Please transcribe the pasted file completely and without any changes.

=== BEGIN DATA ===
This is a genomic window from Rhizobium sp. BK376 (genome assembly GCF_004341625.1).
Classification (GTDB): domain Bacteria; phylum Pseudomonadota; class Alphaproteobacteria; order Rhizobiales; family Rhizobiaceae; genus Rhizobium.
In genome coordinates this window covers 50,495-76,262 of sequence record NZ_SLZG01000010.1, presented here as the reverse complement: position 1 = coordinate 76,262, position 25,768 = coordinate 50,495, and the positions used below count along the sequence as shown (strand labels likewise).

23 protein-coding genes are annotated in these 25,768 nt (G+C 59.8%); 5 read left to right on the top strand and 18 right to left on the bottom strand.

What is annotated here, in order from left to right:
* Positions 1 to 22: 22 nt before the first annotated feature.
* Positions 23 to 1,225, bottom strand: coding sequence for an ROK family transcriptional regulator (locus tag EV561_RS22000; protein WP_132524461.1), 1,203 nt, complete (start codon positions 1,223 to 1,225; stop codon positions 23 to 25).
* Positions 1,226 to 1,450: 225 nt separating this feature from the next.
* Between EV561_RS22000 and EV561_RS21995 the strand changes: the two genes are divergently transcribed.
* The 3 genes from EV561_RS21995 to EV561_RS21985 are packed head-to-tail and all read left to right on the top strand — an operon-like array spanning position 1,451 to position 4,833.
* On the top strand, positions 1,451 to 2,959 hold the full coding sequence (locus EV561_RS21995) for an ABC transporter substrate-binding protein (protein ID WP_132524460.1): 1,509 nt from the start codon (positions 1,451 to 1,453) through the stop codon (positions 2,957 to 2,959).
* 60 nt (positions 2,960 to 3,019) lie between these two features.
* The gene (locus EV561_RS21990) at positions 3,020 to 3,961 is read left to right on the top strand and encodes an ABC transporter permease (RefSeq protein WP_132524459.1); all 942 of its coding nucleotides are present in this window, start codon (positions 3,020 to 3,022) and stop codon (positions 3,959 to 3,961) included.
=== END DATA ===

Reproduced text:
This is a genomic window from Rhizobium sp. BK376 (genome assembly GCF_004341625.1).
Classification (GTDB): domain Bacteria; phylum Pseudomonadota; class Alphaproteobacteria; order Rhizobiales; family Rhizobiaceae; genus Rhizobium.
In genome coordinates this window covers 50,495-76,262 of sequence record NZ_SLZG01000010.1, presented here as the reverse complement: position 1 = coordinate 76,262, position 25,768 = coordinate 50,495, and the positions used below count along the sequence as shown (strand labels likewise).

23 protein-coding genes are annotated in these 25,768 nt (G+C 59.8%); 5 read left to right on the top strand and 18 right to left on the bottom strand.

What is annotated here, in order from left to right:
* Positions 1 to 22: 22 nt before the first annotated feature.
* Positions 23 to 1,225, bottom strand: coding sequence for an ROK family transcriptional regulator (locus tag EV561_RS22000; protein WP_132524461.1), 1,203 nt, complete (start codon positions 1,223 to 1,225; stop codon positions 23 to 25).
* Positions 1,226 to 1,450: 225 nt separating this feature from the next.
* Between EV561_RS22000 and EV561_RS21995 the strand changes: the two genes are divergently transcribed.
* The 3 genes from EV561_RS21995 to EV561_RS21985 are packed head-to-tail and all read left to right on the top strand — an operon-like array spanning position 1,451 to position 4,833.
* On the top strand, positions 1,451 to 2,959 hold the full coding sequence (locus EV561_RS21995) for an ABC transporter substrate-binding protein (protein ID WP_132524460.1): 1,509 nt from the start codon (positions 1,451 to 1,453) through the stop codon (positions 2,957 to 2,959).
* 60 nt (positions 2,960 to 3,019) lie between these two features.
* The gene (locus EV561_RS21990) at positions 3,020 to 3,961 is read left to right on the top strand and encodes an ABC transporter permease (RefSeq protein WP_132524459.1); all 942 of its coding nucleotides are present in this window, start codon (positions 3,020 to 3,022) and stop codon (positions 3,959 to 3,961) included.